Aristides had come to Rome, much as Galen would a generation later, an aspiring young provincial ready to try his fortunes on the grandest stage. He had been preparing his entire life. A son of the gentry, Aristides had been tutored throughout his youth by a celebrity cast of rhetorical teachers. After his father's death, Aristides had cruised the Nile, the ultimate Grand Tour. He failed to discover its exotic headwaters, but acquired a stock of colorful experiences he could recycle for a lifetime. Shortly after, he ventured to the capital. He journeyed west by land, along the Via Egnatia, the great Roman highway cutting through the Balkans. On the way, he contracted a nagging cold that turned violent, worsened by the dreary weather and the swampy landscape. He struggled to eat, and breathing became laborious. "I was very worried about my teeth falling out, so that I was always holding up my hands to catch them." The fevers struck, and by the time he reached Rome, "there was not any hope even for my survival." When Aristides delivered the "Roman Oration", he lifted himself off what he thought was his deathbed.¹As it turned out, this was the last book I finished in 2018; a very thought-provoking study of the natural causes behind the collapse of the Roman Empire, which he describes as the biggest economic reverse suffered by any region of the world in human history (though surely the destruction of the pre-colonisation Americas must come pretty close).
¹ Nile: Aelius Aristides, Or. 36. Sickness: 48.62-63, tr. Behr. On Aristides in general: Downie 2013; Israelowitch 2012; the essays in Harris and Holmes 2008; Bowerstock 1969; Behr 1968.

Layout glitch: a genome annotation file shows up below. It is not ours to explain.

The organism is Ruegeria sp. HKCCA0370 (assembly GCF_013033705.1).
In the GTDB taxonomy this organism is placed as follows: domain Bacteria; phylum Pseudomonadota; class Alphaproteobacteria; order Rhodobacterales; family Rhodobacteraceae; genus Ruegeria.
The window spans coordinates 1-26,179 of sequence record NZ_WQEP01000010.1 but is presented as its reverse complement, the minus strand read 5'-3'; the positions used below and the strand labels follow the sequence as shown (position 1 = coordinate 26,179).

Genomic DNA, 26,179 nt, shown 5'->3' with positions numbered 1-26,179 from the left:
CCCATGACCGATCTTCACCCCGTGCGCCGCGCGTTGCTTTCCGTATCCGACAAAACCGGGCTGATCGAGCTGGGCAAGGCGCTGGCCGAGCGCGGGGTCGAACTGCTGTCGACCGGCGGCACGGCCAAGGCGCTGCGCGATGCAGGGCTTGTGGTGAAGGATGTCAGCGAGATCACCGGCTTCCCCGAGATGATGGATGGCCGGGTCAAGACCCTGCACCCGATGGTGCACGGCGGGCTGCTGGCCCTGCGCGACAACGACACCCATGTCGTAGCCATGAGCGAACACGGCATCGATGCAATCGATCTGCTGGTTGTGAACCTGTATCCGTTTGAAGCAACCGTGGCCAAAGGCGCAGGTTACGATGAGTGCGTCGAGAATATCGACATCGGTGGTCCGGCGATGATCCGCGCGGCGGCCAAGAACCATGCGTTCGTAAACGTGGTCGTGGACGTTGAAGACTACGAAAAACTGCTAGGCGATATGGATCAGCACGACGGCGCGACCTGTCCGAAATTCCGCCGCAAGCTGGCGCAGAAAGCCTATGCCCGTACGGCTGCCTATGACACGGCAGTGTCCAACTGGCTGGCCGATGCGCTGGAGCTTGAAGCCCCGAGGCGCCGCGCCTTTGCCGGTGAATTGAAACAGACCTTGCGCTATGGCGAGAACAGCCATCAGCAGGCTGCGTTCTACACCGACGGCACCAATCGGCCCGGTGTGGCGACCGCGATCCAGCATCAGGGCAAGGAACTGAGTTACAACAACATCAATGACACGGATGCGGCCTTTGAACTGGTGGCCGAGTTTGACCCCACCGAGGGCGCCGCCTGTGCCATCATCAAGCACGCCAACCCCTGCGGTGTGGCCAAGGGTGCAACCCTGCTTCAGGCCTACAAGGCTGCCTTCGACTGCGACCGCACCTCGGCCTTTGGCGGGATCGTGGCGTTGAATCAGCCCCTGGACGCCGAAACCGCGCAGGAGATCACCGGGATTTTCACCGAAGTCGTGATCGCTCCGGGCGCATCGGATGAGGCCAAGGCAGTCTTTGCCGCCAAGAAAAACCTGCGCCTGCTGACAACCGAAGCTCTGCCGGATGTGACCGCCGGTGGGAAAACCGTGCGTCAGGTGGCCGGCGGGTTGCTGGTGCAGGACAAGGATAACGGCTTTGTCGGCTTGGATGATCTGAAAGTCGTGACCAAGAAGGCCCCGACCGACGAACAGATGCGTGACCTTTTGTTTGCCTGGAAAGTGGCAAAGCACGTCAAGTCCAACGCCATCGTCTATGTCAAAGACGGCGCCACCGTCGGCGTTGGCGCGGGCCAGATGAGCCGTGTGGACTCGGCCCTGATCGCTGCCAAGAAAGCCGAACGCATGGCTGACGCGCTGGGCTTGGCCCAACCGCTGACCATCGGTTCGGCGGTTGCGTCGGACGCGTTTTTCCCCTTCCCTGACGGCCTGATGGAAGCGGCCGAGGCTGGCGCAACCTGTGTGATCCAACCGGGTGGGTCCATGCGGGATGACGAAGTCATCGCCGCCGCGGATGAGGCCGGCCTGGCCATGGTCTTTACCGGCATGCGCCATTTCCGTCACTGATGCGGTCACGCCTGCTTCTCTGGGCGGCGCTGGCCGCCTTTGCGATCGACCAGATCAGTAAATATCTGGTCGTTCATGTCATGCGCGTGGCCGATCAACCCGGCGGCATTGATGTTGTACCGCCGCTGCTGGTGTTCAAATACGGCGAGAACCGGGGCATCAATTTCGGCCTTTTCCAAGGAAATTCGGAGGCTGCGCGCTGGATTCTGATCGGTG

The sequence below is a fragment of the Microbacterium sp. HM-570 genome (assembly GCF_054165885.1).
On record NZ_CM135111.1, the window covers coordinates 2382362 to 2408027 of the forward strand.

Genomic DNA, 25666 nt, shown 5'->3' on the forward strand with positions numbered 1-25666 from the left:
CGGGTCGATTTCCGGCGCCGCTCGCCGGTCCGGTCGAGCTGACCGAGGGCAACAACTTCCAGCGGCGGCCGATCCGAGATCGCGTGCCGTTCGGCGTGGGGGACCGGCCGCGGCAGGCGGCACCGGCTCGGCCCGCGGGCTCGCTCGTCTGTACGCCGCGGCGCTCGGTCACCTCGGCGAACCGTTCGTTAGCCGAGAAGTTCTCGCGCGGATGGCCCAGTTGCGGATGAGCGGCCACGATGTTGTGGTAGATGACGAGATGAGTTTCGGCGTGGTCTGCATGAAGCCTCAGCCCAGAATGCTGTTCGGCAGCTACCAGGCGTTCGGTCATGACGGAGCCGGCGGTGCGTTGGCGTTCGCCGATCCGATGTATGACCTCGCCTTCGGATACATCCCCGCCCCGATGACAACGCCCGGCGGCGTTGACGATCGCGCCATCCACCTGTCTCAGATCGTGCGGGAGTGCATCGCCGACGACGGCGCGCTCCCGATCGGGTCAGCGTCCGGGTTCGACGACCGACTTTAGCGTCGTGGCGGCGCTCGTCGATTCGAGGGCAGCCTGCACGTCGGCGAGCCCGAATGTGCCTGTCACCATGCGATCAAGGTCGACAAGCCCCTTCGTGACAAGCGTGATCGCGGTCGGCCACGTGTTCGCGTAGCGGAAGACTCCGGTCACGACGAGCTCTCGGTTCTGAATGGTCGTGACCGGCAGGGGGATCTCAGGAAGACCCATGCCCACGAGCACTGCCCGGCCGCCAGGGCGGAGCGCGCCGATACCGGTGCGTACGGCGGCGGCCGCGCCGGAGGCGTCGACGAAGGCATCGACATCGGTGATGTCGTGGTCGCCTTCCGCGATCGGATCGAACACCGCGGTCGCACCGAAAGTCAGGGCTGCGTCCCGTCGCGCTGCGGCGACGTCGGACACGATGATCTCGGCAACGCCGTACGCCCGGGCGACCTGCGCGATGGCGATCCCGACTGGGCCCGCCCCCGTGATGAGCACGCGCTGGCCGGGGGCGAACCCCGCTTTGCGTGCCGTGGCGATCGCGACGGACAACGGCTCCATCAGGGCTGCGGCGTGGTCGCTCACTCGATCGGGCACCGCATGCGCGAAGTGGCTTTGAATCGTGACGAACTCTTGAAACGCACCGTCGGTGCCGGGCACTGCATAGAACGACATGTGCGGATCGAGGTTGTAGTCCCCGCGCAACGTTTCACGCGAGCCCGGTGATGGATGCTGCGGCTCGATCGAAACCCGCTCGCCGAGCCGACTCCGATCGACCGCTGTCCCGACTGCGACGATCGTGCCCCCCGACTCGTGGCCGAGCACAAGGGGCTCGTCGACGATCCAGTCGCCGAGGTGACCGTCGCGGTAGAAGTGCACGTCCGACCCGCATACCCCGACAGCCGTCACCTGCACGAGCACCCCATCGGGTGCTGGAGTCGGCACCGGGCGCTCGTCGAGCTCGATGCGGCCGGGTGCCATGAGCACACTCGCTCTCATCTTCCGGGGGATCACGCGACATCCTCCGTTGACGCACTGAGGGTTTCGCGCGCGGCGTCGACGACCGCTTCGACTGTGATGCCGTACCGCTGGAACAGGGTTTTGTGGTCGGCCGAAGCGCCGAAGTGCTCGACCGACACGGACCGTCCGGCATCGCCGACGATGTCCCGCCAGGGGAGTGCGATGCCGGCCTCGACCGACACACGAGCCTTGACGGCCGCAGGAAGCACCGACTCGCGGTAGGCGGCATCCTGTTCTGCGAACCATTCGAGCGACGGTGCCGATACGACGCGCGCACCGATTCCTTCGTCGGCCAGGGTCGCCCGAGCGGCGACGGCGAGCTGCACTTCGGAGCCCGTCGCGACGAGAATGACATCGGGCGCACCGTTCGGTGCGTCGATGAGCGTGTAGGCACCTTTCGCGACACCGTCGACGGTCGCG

Harper goes in detail into the two big factors to which he attributes the fall of Rome: climate change and pandemic. The initial growth of the Roman Empire took place at a moment when the Mediterranean was unusually warm and wet by the standards of the last few thousand years. When the climate started shifting - not for anthropogenic reasons, just from the natural shift of orbits and sunspots - crops optimised for the previous situation did not do as well, and also shifting populations (both of humans and of animals) meant that new diseases had new populations to devastate.
He identifies three big pandemics which devastated the Roman Empire - the Antonine plague of 165, the plague of Cyprian in 249, and Justinian’s plague in 541. The first of these was probably related to smallpox, the second is uncertain and the third was definitely bubonic plague in its first major European manifestation. Unhealthy Roman urbanisation made it all worse. So did a major volcanic eruption in 536, the “year without a summer” - the volcano in question has not been identified, but the effects are clear. The 6th century plague was proportionally at least as bad as the Black Death of the 14th century. He pulls in lots of contemporary observations, notably from Galen and Procopius.
It’s a good read, though slightly oddly organised in places, and marked down for poor monochrome maps which don’t always illustrate the points being made and also for GRRRRRRR endnotes. In particular, though Harper doesn’t put it in these terms, it’s an important corrective to Gibbon, who very much wanted to find a human political cause of the Decline and Fall. The human factor is not absent from Harper’s account, but the key point is that the most developed society is still vulnerable to the vicissitudes of climate change and disease - a lesson for us all. You can get it here.